Hebdo dispute does't need more scapegoats

The JJ Marg Police arrested two newspaper vendors for selling copies of the Urdu daily, Avadhnama, which printed a controversial cartoon of Prophet Mohammed from the French magazine Charlie Hebdo, a front page report in this paper stated.

Legal experts and even newspaper vendors have been alarmed and disappointed by this action. While the police may be going by the letter of the law, newspaper vendors are simply doing their job by selling newspapers and magazines. They are not privy to the content in newspapers. The complainant, though, has stated that the vendor knew and understood Urdu and therefore, should have known about the cartoon and should not have distributed the newspaper.

The police, however, must use discretion in such cases. This is a clear case of over reach and perhaps, they have succumbed to pressure from complainants.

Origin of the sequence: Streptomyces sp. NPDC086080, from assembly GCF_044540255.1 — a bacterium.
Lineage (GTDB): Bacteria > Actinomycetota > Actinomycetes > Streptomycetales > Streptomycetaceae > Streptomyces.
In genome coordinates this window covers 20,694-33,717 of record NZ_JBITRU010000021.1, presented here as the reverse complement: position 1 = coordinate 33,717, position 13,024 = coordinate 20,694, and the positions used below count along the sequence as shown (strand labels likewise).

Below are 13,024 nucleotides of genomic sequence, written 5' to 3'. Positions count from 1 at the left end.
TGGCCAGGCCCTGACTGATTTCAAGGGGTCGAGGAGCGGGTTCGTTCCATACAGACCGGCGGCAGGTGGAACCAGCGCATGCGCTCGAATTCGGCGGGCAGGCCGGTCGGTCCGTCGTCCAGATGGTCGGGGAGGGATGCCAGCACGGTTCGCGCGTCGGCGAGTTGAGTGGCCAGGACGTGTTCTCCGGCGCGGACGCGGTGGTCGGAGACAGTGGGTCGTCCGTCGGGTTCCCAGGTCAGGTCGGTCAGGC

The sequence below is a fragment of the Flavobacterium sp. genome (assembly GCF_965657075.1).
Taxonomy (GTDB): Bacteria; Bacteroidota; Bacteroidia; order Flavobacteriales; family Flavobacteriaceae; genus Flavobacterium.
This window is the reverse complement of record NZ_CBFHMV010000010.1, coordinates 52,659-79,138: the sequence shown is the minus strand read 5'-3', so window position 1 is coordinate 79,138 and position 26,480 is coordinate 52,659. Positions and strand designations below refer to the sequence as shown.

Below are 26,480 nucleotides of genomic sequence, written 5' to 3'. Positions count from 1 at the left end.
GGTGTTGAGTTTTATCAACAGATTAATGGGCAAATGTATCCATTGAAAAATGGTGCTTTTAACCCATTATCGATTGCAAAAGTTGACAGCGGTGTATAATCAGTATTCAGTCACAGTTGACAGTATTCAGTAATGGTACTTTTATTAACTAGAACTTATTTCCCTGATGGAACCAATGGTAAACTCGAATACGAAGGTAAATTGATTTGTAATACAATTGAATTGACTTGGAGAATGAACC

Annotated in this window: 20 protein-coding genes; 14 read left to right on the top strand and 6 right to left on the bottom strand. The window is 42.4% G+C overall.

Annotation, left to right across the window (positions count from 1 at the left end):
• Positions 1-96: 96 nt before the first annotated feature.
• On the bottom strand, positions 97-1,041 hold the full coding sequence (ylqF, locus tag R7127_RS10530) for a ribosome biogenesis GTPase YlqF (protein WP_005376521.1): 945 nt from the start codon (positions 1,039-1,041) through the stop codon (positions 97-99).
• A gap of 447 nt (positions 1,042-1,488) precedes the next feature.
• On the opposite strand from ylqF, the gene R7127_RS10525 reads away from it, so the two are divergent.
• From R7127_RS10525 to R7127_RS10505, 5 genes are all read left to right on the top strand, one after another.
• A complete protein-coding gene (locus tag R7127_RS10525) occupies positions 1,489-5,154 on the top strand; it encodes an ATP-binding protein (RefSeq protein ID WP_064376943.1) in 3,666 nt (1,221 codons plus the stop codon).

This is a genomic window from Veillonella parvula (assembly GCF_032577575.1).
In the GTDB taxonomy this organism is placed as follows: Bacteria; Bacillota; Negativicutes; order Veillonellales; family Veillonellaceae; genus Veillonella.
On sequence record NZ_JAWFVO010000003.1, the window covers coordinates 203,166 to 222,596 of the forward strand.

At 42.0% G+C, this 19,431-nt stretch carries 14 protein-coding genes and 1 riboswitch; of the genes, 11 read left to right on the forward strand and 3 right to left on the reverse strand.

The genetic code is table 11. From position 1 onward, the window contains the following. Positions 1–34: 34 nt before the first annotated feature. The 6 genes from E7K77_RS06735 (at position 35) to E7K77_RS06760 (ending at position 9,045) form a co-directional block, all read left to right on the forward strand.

Some have alleged that the vendor has sold the newspaper knowingly, despite being certain that it would hurt the sentiments of the community. Another quote says that a case was filed against the vendor to control the situation. An official has admitted that they were initially hesitant to take action against the vendor, but filed the FIR because of pressure in the case.

Whatever may be the case, this sets a dangerous and disturbing precedent for vendors who may now be blamed for what is on their stands. Every vendor cannot be expected to whet and scan content in publications before putting it on the stands or distributing it.

This surely is a strange way to handle a delicate situation. One has to say that this is being done to assuage anger and outrage rather than ‘punish’ the vendors, strictly speaking. The vendor has become a convenient and soft target for the authorities. One hopes that the vendors’ association comes together and unites in support of their colleagues.

Today, they certainly need it.

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